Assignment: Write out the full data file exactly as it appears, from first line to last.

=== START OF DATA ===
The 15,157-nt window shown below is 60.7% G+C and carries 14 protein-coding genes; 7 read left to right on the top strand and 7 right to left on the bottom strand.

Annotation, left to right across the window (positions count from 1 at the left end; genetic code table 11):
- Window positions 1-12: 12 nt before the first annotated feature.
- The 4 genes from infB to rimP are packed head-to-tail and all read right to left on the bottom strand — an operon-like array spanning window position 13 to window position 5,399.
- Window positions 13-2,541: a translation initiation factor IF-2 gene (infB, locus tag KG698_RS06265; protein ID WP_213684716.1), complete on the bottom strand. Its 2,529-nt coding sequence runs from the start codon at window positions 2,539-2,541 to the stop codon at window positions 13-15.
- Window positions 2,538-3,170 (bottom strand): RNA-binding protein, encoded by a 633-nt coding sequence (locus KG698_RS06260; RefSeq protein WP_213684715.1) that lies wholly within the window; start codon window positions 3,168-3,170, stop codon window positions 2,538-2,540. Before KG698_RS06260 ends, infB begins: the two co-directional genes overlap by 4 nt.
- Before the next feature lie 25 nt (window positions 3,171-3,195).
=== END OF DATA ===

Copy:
The 15,157-nt window shown below is 60.7% G+C and carries 14 protein-coding genes; 7 read left to right on the top strand and 7 right to left on the bottom strand.

Annotation, left to right across the window (positions count from 1 at the left end; genetic code table 11):
- Window positions 1-12: 12 nt before the first annotated feature.
- The 4 genes from infB to rimP are packed head-to-tail and all read right to left on the bottom strand — an operon-like array spanning window position 13 to window position 5,399.
- Window positions 13-2,541: a translation initiation factor IF-2 gene (infB, locus tag KG698_RS06265; protein ID WP_213684716.1), complete on the bottom strand. Its 2,529-nt coding sequence runs from the start codon at window positions 2,539-2,541 to the stop codon at window positions 13-15.
- Window positions 2,538-3,170 (bottom strand): RNA-binding protein, encoded by a 633-nt coding sequence (locus KG698_RS06260; RefSeq protein WP_213684715.1) that lies wholly within the window; start codon window positions 3,168-3,170, stop codon window positions 2,538-2,540. Before KG698_RS06260 ends, infB begins: the two co-directional genes overlap by 4 nt.
- Before the next feature lie 25 nt (window positions 3,171-3,195).